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Legendary guitarist Tony Chin (on the left), and legendary drummer Santa Davis (on the right). Photo courtesy of Stephen A. Cooper

Legendary Soul Syndicate Members Still Burning the Fire: New Albums Released

By Stephen A. Cooper

With February’s confluence of earthstrong celebrations for reggae’s king, Bob Marley—this year, his 75th—and its crown prince, Dennis Brown (not far behind at 63), and also, ever since 2008, with Jamaica’s official feting of February as “reggae month,” this time of year has long been one of fond remembrance and rejoicing in the music for reggae fans.

But even better this year, the hot news reggae fans worldwide should take note of and act upon—with alacrity—is: legendary guitarist Tony Chin and legendary drummer Santa Davis, founding members of the Soul Syndicate, the top studio band in Jamaica during the 1970s, who backed virtually all of reggae’s biggest stars (including the aforementioned Bob Marley and Dennis Brown), have each unleashed new solo albums; both are must-have, masterful works executed with inimitable style, styles Chin and Davis refined over the close to fifty years they’ve been professional musicians.

Starting with Tony Chin’s soon to be released album “Unstoppable,” recorded at the Lion’s Den and Digital One Studios (on the “TradeMark” label), this fourteen-track effort showcases Chin’s effortless, irie guitar playing, his truly unique and appealing falsetto voice, and his deep connection to Jamaica and the history of reggae music.

“Unstoppable” has poignant love songs, defiant-but-thoughtful ganja tracks, ballads, and ‘nuff hard-hitting, head-bobbing dub—mixed with earnest rasta livity—that all D.J.s, selectas, selectresses, and the reggae-loving community at large need to, as the one track off of the album Chin has released so far advises, “Watch Out Fi Dis.” (All guitar play and vocals on “Unstoppable” are by Tony Chin; keyboards are by Adam “Jah Mex” Arredondo; “Drummie Blanco” and “Horseman” are on drums; Ricky Dread plays keyboards on all tracks except “Herbs Town,” an adaption of Little Nas X’s popular song “Old Town Road”—Stephen Marley’s keyboardist “Bowie” plays keyboard and percussion on that tune; the album was mixed and mastered by engineer Raymond Valles; and, all songs are written by Tony Chin).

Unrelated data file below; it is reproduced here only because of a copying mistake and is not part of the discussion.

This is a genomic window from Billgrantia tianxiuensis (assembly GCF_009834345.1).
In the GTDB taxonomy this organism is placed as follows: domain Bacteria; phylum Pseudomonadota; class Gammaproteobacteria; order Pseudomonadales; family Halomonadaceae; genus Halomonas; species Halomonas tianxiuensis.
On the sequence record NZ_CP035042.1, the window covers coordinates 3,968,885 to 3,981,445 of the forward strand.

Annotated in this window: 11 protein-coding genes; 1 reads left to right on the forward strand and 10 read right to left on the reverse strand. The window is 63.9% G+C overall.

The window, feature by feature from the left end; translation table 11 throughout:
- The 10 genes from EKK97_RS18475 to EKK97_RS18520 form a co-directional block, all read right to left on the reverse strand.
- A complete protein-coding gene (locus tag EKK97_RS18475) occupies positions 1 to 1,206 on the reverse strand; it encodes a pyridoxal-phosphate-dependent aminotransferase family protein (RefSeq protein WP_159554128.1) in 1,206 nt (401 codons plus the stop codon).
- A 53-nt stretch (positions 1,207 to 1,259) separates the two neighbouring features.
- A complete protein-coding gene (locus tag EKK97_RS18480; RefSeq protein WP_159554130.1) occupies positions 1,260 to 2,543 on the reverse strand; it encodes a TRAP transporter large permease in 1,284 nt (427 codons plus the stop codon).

Turning to Santa Davis’s “Africa Is My Home,” this too is a very wicked album whose thirteen tracks ooze heartical, mind-expanding vibes. Released February 1 on Davis’s own “Carlton Santa Davis” label, Davis foreshadowed the release of “Africa Is My Home” during a historic interview with me at his house in Los Angeles in December. During our conversation, Davis talked in depth about the tremendous influence African music has had on his style of drumming; specifically, Davis said that when, early in his career, he started to hear African polyrhythm drum sounds: “It took me back to Africa. I started to go back in time. And I felt this connection, because I was like I’ve heard this before. Because you know we’re all connected?”

Of course I agreed with Davis then, that we are all connected—and connected to Africa specifically—but now, after listening to his new album, I agree with this sentiment even more; indeed, I can’t imagine a living soul who could listen to “Africa Is My Home” and not be profoundly moved by its rhythms and subtle chanted messages—sometimes sweet and simple, other times, richly textured, complex, even psychedelic. About the album, Santa told me, “I have some vocal stuff on it; I have Ras Michael [on it]. He’s talking about the bible and stuff like that. And [Ras Michael] does a cameo on another track [too].”

Davis advised me that “Africa Is My Home” will be available “on CD baby, iTunes, Spotify, on all the places where music is released globally”—as will soon also be true of Tony Chin’s album “Unstoppable”—and so, for your listening pleasure, take my advice and do yourself a favor: as soon as possible, pick up both these amazing new albums for your music collection.

About the Author: Stephen Cooper is a former D.C. public defender who worked as an assistant federal public defender in Alabama between 2012 and 2015. He has contributed to numerous magazines and newspapers in the United States and overseas. He writes full-time and lives in Woodland Hills, California. Follow him on Twitter at @SteveCooperEsq